Now imagine the benefits of this in a more time-pressured editorial environment. The pressure is on for Premier League football teams to get their content out ahead of the news sites that are competing for fan eyeballs – especially on match day when fans want the latest updates.
Now imagine the benefits if someone in the newsroom need only click an Amazon Dash button to update the scoreline on their website as a new goal is scored, or need only double-click the button to update the opponent’s score.
Given that APIs provide a means of connecting systems together to achieve different goals, these modes of alternative publishing are becoming easier.
As another example, a conversational user interface such as Slack can be used to publish an article live on a site through the use of APIs, in instances where logging in and manipulating the user interface of a CMS might be too slow.
Combined with the use of artificial intelligence, these modes of publishing have the potential to truly transform the editorial experience.
Image AI, for example (which is already available), can detect the subject and mood of your images and add tagging and taxonomy automatically. Added to your content workflow, this could mean that your content hub automatically inserts a ‘frustrated Theresa May’ image into your article.
It’s little surprise then that many major publishers are already using AI for things like improving content recommendations and automating workflows, and, together with APIs that open and connect systems, publishers increasingly have the tools to deliver more value and more personalised experiences to audiences.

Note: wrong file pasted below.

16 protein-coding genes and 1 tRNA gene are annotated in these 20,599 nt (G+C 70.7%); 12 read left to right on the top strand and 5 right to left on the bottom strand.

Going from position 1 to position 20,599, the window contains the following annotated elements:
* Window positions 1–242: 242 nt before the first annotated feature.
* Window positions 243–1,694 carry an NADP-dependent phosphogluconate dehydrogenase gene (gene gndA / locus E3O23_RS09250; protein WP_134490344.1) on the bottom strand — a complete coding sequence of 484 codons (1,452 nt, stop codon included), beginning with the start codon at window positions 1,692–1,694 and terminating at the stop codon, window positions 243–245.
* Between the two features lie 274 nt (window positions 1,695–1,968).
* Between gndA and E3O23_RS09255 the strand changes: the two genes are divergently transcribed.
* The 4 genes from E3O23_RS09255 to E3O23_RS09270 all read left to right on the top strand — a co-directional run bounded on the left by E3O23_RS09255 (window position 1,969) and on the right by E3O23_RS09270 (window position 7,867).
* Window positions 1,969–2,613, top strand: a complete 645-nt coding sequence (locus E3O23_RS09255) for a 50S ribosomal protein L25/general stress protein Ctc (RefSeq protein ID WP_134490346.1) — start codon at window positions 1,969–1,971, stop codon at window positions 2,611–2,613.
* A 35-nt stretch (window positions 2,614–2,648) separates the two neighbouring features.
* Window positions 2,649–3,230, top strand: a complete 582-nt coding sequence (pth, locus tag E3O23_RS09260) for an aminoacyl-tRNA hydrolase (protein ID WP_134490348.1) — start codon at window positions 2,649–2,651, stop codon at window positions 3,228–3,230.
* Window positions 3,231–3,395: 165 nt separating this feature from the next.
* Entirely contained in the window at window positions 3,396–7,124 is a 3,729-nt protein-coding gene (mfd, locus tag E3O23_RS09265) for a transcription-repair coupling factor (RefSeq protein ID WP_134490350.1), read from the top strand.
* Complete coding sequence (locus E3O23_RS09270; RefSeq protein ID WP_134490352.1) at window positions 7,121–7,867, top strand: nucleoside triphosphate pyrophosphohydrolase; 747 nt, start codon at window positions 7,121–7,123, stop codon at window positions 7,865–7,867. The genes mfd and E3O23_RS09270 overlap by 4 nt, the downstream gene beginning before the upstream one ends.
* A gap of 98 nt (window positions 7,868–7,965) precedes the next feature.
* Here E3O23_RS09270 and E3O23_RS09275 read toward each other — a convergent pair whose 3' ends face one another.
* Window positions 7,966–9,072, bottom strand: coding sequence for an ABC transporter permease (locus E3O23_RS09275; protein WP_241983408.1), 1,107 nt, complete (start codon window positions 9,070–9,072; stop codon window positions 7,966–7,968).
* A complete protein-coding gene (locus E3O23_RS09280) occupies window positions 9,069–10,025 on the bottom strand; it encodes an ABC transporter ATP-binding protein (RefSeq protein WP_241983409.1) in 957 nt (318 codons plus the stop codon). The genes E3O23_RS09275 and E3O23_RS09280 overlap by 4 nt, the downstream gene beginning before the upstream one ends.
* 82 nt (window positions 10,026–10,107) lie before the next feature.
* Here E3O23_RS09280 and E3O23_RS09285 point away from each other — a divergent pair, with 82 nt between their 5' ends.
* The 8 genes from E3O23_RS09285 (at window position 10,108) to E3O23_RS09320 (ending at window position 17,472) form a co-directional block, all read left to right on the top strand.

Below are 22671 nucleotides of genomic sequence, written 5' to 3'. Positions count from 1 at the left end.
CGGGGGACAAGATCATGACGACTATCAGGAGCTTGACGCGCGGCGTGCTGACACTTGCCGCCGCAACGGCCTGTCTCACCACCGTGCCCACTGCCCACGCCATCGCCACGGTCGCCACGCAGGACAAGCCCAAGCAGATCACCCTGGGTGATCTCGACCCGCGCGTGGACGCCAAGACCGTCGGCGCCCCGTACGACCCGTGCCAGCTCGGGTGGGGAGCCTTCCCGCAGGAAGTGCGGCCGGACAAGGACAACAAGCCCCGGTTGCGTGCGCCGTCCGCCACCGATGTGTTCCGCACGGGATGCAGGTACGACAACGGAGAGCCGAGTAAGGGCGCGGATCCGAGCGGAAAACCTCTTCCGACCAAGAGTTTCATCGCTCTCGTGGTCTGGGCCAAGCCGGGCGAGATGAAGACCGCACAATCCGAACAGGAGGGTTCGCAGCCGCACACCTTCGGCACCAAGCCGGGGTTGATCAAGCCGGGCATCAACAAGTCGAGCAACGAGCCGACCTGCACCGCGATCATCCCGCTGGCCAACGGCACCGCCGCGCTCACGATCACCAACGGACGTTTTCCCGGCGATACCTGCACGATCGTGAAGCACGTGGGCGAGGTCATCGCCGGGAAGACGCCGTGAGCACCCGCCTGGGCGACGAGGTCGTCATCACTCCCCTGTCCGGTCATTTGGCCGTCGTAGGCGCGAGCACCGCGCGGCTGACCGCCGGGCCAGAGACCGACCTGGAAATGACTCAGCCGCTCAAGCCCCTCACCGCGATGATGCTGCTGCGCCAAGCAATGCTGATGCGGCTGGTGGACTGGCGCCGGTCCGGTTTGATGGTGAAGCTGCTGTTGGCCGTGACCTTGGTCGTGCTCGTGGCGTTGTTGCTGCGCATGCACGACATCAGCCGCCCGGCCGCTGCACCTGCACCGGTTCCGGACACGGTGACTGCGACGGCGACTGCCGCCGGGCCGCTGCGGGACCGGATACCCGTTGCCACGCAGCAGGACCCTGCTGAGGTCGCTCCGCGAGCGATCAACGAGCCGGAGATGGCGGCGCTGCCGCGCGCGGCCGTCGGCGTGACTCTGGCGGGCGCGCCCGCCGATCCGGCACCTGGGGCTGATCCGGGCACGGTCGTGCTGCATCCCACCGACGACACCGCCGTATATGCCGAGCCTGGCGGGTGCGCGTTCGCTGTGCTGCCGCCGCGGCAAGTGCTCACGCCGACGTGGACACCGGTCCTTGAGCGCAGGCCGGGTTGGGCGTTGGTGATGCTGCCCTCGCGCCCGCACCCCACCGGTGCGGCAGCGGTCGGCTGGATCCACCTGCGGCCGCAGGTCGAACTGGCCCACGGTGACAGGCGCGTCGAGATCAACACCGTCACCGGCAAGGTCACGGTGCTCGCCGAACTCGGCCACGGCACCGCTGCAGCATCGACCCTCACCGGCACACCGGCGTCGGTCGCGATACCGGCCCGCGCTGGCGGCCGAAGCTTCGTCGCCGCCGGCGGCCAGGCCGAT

What’s more, as publishers in particular move away from ad revenue models towards reader revenue programmes like subscriptions, APIs open the door new content monetisation models: from metered access, which allows API clients access to a specified number of articles, to pay-per-view, which allows API clients to trade credits for paid access, one article at a time.
Why the future is decoupled
It seems inevitable that the future of web content management and delivery is decoupled and API-driven, as publishers strive to make their content consumable in any number of ways, by any number of devices.
But as Nic Newman stressed at the Inviqa breakfast briefing, you don’t need to put your content everywhere; not all endpoints will be right for your audiences.
What’s critical though, is that media organisations move now to establish a flexible, scalable, and open-source content management system that allows them to seamlessly repurpose content for when, where, and how their audiences are demanding it.